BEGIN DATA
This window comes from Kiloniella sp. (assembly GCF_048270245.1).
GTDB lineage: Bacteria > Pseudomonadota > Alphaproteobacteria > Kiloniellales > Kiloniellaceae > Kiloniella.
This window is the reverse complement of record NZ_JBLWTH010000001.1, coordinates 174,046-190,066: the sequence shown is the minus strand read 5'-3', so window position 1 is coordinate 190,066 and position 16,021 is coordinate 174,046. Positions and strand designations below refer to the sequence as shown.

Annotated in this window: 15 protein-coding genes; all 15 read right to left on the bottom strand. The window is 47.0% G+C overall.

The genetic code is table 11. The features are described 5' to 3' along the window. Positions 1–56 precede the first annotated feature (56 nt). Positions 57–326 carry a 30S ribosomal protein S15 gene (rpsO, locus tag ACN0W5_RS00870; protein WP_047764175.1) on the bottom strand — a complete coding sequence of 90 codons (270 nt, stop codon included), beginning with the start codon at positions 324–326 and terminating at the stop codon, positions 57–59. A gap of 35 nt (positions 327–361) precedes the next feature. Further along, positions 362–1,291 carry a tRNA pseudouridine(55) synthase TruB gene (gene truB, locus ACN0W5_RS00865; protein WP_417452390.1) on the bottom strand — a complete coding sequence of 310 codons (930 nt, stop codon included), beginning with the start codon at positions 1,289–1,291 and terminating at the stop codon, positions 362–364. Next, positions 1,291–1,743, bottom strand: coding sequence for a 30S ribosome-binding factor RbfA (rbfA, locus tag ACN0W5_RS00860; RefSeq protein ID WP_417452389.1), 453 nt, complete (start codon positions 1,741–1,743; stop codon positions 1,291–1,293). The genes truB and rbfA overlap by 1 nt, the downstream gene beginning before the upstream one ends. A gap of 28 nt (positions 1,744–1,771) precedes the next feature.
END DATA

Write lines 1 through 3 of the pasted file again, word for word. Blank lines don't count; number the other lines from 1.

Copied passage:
This window comes from Kiloniella sp. (assembly GCF_048270245.1).
GTDB lineage: Bacteria > Pseudomonadota > Alphaproteobacteria > Kiloniellales > Kiloniellaceae > Kiloniella.
This window is the reverse complement of record NZ_JBLWTH010000001.1, coordinates 174,046-190,066: the sequence shown is the minus strand read 5'-3', so window position 1 is coordinate 190,066 and position 16,021 is coordinate 174,046. Positions and strand designations below refer to the sequence as shown.